If there are multiple dogs in the house, feed them separately to minimize stress
Avoid exercise one hour before and one hour after a meal
Add some canned food to the dry food
Do not add water to the dry food, especially if the food contains citric acid
Do not overfeed
Use a slow-feeder bowl if your Saint Bernard eats quickly
How Much to Feed a Saint Bernard
It is best to follow the feeding guidelines on the dog food packaging and consult your veterinarian to determine the proper portion size to feed your Saint Bernard, based on ideal body weight and life stage. Measure out the food for each meal to ensure that you are feeding the proper amount.
Nutritional Tips for Saint Bernards
Since fully grown Saint Bernards weigh well over 100 pounds, veterinarians recommend that they be given a joint supplement and an omega-3 fatty acid supplement starting at 2 years old. These two supplements support the joints by minimizing inflammation.
Behavior and Training Tips for Saint Bernards
Saint Bernard Personality and Temperament
Saint Bernards have a gentle demeanor and make a wonderful addition to the family. They are referred to as “nanny dogs,” as they are patient with young children and will protect them from harm. They are very affectionate and loyal toward their family members.
During their puppy stage, Saint Bernards are energetic and playful, but as they get older, they become calmer. Most Saint Bernards have a low prey drive. They do well around other dogs if they are socialized at an early age. They rarely bark and are not known to be mouthy. Saint Bernards do like to dig. This digging behavior is indicative of their past training as search and rescue dogs. To protect your property, make sure to supervise your Saint Bernard if they are outside.
Saint Bernard Behavior
Saint Bernards are protective of their families and prefer to be with them as much as possible. They can be destructive and have separation anxiety if left alone for long periods of time.
Saint Bernard Training
Saint Bernards have a good temperament, but because of their size they can be very powerful and difficult to handle. Training from an early age is crucial when caring for a Saint Bernard. This breed is very smart and learns quickly, so they do well in socialization classes, puppy training classes, and obedience training.
Obedience classes teach a Saint Bernard to obey commands so that you can train them to be calm around children, not to jump up on people, and not to counter-surf for food.
Saint Bernards are kind, loving, and have a strong desire to please their families, making it relatively easy to train them using praise and treats. If a Saint Bernard is being considered as a search and rescue dog, special training is needed.
Fun Activities for Saint Bernards
Fun activities that you can enjoy with your Saint Bernard include:
Carting and drafting competitions
Watching over young children
Going on a hike
Camping or backpacking
Water fetch games
Saint Bernard Grooming Guide
The grooming routine of a Saint Bernard is the same for both long- and short-haired breeds. They both require frequent coat brushing, occasional bathing, and regular nail trimming.
Saint Bernards do not require much skin care. They only need an occasional bath to keep them clean. Just like with any other dog breed, a Saint Bernard needs frequent nail trimming so they do not break off or split.
A Saint Bernard’s coat can be long or short. A short coat is easier to care for, as it is less likely to get matted or tangled. However, both long-coated and short-coated Saint Bernards should be brushed once or twice weekly.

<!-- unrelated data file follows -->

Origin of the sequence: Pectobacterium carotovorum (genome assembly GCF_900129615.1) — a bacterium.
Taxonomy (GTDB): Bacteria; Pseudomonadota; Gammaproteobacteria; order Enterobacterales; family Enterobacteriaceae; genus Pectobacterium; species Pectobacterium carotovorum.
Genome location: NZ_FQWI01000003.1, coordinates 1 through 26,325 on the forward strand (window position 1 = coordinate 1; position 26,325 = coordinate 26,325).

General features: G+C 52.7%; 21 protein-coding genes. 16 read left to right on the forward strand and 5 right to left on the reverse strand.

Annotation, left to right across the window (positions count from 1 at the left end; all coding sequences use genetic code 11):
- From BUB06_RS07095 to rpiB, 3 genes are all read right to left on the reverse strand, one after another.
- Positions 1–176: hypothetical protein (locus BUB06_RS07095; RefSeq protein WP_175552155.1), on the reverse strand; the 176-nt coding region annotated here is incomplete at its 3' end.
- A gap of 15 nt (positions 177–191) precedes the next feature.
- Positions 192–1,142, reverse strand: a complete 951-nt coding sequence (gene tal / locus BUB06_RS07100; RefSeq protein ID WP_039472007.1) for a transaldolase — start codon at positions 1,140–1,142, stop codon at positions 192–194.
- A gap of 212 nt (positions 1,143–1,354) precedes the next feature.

Saint Bernards shed twice yearly, when brushing should be done daily to minimize shedding. A metal comb and slicker brush are the best grooming tools to use on a Saint Bernard’s coat.
Like many other dogs, Saint Bernards can have tear staining, so use a warm washcloth as needed to wipe their eyes.
Saint Bernards have large ear canals and love to swim, which can make them prone to ear infections. Cleaning their ears with an ear cleaner every two to three weeks and after baths and swimming will help prevent ear infections.
Considerations for Pet Parents
Saint Bernards are one of the most affectionate dog breeds. The perfect home for a Saint Bernard is a family with young children to love and protect.
This breed enjoys being around their family as much as possible. They can have separation anxiety and engage in destructive behavior when left alone for a long time. Consequently, people who work away from home for most of the day would not be the best pet parents for a Saint Bernard.
Due to a Saint Bernard’s size, they need lots of space to move around. This breed would not do well in an apartment setting. They need a home with a backyard and someone to take them on a daily long walk or hike for exercise. They have a moderate amount of energy when they are young, so training is important to teach them not to jump up on people or pull on their leash, which could cause any person to fall.
Saint Bernards require brushing one or two times weekly, and daily when they shed twice a year. They only need an occasional bath and do not need their fur cut by a groomer.
Because they are powerful dogs, proper training at an early age is extremely important. All Saint Bernard puppies should take socialization classes, puppy training classes, and obedience classes so that they are well behaved around people and other dogs, following basic commands.
Saint Bernard FAQs
Is a Saint Bernard a good family dog?
Yes, Saint Bernards make great family dogs. They are extremely affectionate and do well around young children.
Are Saint Bernards smart dogs?
Yes, Saint Bernards are very intelligent and learn quickly in training. They aim to please their families and learn well with praise and dog treats
How much does a Saint Bernard cost?
A Saint Bernard puppy can cost between $1,000–$2,500. A dog from a champion line would be on the higher end of this price range.
Bell JS. Risk Factors for Canine Bloat. In: Conference Proceedings from Tufts’ Canine and Feline Breeding and Genetics Conference; 2003.
Brooks W. Veterinary Partner Information. Bloat - The Mother of all Emergencies. 2021.
Featured Image: iStock.com/Capuski
Help us make PetMD better
Was this article helpful?